My service in May/June focuses on openings and green pools. And I'm amazed at the number of pools that get ammonia - it is more common than I used to think. Grading of the pool seems to be key to this - pools that sit high up above landscaping, etc don't seem to be affected by rainwater soil bacteria runoff. The pools that seem to get ammonia have landscaping at a higher grade and seem more susceptible to it. So it's not uncommon for me to have to add CYA at opening.

    My weekly clients are a whole different ball game. Typically its like this, I inherit them for one reason or another and in 90% of the cases the pool is overstabilized.

    I do utilize water replacement (sometimes one large partial drain or sometimes a series, like if on a well.)

    I inherited a pool last week from a different (pool store operated) service and with dilution his CYA was reading over 200. I didn't bother to dilute 2:1, just began to drain out half his water and will return today. I bring a printout of the CYA chart and explain the relationship. The kicker - his pool had a FROG AND, AND, AND a second inline chlorinator. WTH. He showed me the 2 lb canister of Dichlor that he was using to shock the pool weekly. I asked why he was shocking weekly what was he paying the service for, he said they came twice a week and it was always cloudy and they told him to.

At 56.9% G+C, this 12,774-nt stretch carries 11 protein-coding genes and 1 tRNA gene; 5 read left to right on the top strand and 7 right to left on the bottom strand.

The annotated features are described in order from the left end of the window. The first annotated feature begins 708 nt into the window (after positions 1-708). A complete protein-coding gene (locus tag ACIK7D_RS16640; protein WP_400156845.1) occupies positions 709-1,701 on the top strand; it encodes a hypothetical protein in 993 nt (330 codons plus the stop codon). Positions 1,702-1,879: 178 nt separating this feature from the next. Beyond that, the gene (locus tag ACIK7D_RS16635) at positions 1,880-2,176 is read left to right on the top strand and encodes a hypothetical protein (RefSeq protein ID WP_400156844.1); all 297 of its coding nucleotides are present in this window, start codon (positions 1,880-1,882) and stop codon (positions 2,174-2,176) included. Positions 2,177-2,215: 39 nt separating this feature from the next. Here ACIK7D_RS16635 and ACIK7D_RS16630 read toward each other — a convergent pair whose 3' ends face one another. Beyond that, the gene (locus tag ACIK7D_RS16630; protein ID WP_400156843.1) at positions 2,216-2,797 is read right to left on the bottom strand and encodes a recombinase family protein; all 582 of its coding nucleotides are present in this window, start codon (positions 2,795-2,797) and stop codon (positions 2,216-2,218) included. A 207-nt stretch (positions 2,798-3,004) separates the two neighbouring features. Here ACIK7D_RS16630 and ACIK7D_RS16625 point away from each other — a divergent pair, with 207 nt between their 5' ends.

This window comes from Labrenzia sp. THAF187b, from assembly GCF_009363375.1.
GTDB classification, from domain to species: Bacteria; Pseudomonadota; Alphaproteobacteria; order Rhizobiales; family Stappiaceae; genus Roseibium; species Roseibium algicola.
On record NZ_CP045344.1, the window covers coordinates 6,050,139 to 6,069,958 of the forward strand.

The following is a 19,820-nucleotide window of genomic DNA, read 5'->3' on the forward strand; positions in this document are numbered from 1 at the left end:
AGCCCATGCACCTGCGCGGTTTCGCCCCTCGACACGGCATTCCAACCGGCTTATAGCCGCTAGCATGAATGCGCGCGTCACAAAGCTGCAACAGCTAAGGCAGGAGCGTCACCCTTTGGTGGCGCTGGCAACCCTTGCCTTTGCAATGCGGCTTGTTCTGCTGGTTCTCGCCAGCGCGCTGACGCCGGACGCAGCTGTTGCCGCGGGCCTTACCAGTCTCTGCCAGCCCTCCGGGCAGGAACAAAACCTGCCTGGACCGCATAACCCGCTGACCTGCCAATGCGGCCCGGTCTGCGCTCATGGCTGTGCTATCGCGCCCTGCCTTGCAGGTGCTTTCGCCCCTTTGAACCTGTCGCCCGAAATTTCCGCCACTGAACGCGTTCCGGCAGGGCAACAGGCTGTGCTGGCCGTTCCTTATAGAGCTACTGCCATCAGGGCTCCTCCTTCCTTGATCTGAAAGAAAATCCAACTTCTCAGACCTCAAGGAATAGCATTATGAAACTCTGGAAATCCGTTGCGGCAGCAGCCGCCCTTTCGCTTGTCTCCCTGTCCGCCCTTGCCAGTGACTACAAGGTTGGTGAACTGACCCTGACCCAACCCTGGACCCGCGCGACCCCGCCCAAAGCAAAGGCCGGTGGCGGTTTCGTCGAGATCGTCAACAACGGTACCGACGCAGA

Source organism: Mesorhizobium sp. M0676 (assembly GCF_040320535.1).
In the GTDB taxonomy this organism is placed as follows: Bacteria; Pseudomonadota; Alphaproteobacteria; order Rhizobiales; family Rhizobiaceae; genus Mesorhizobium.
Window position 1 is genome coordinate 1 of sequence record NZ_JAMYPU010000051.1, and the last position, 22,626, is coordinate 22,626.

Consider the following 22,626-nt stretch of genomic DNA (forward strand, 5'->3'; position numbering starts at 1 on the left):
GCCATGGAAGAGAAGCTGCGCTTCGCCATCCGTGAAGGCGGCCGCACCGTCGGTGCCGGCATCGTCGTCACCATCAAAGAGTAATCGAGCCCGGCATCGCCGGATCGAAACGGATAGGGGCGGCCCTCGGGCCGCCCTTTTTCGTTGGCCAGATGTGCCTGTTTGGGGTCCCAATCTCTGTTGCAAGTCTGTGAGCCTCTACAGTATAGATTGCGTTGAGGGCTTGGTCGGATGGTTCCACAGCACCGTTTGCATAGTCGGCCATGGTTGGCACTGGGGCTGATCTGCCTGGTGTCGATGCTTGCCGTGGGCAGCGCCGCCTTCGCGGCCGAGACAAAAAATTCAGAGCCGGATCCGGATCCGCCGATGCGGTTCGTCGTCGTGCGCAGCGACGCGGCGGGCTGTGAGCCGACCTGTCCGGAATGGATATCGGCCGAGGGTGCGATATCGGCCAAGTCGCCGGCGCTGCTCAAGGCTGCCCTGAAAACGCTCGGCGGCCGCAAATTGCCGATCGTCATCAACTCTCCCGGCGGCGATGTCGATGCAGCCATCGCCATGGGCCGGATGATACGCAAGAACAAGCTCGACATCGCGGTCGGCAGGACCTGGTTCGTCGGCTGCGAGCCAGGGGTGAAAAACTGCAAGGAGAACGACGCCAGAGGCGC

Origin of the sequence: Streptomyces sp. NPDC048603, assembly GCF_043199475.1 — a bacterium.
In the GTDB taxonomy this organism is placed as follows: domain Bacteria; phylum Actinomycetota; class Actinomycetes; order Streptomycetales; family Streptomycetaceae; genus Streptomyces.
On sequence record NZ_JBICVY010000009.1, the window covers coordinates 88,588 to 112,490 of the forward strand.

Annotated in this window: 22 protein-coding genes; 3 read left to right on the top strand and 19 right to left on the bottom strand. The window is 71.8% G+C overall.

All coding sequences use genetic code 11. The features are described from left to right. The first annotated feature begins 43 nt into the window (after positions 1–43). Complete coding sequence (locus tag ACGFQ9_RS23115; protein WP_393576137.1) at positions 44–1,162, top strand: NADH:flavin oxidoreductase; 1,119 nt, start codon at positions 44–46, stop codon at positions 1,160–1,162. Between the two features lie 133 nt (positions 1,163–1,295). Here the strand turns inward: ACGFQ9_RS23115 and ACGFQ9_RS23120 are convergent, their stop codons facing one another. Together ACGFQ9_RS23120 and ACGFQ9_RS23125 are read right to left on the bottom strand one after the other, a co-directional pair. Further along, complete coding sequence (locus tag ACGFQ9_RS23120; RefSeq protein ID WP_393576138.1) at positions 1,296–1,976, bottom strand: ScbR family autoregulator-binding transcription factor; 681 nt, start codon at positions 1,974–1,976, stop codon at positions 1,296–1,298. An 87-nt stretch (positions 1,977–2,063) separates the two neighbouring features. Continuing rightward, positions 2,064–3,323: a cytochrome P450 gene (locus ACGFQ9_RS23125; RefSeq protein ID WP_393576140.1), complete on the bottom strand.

I have a client (this is our third summer) her CYA was 140 when I inherited her but water was clear so I was able to keep her clear by being diligent. Overtime with backwashing and winterizing her CYA is down to a much more manageable level. My weekly clients I usually start the season with their CYA at 30 and the tablets maintain the FC just fine, I do shock weekly with liquid as back up and in very rare cases I will use Polyquat 60 for insurance.

    I think I have an easier time operating their pools and can be more cost effective because of my knowledge of the BBB TFP methods.
    Helpful links: Pool School; CYA/Chlorine Chart
    24' round AG pool, 52" high, Raypak heater; Waterway 2 spd Pump;
    150 Sq ft. Clearwater Cartridge Filter; Former and DISSATISFIED "Pool Frog" owner
    http://www.PerfectlyClearPoolService.com